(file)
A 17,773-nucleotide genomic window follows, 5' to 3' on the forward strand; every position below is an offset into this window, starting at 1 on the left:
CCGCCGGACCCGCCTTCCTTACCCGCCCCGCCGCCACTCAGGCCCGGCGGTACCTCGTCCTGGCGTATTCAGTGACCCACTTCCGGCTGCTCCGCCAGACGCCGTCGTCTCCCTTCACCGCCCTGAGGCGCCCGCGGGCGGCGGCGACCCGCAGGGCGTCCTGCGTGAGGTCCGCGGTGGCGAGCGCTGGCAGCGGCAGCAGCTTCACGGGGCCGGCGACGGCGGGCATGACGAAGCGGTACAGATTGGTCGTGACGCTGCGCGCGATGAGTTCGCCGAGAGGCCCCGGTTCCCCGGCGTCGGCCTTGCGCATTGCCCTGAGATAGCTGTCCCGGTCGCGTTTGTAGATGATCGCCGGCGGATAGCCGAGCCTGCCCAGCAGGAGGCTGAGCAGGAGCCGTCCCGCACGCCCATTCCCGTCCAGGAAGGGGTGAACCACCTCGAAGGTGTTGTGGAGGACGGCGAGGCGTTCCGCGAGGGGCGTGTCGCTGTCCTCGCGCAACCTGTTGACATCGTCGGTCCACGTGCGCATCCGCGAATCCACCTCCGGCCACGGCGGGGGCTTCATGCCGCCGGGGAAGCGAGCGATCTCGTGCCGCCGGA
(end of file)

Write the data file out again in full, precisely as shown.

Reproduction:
A 17,773-nucleotide genomic window follows, 5' to 3' on the forward strand; every position below is an offset into this window, starting at 1 on the left:
CCGCCGGACCCGCCTTCCTTACCCGCCCCGCCGCCACTCAGGCCCGGCGGTACCTCGTCCTGGCGTATTCAGTGACCCACTTCCGGCTGCTCCGCCAGACGCCGTCGTCTCCCTTCACCGCCCTGAGGCGCCCGCGGGCGGCGGCGACCCGCAGGGCGTCCTGCGTGAGGTCCGCGGTGGCGAGCGCTGGCAGCGGCAGCAGCTTCACGGGGCCGGCGACGGCGGGCATGACGAAGCGGTACAGATTGGTCGTGACGCTGCGCGCGATGAGTTCGCCGAGAGGCCCCGGTTCCCCGGCGTCGGCCTTGCGCATTGCCCTGAGATAGCTGTCCCGGTCGCGTTTGTAGATGATCGCCGGCGGATAGCCGAGCCTGCCCAGCAGGAGGCTGAGCAGGAGCCGTCCCGCACGCCCATTCCCGTCCAGGAAGGGGTGAACCACCTCGAAGGTGTTGTGGAGGACGGCGAGGCGTTCCGCGAGGGGCGTGTCGCTGTCCTCGCGCAACCTGTTGACATCGTCGGTCCACGTGCGCATCCGCGAATCCACCTCCGGCCACGGCGGGGGCTTCATGCCGCCGGGGAAGCGAGCGATCTCGTGCCGCCGGA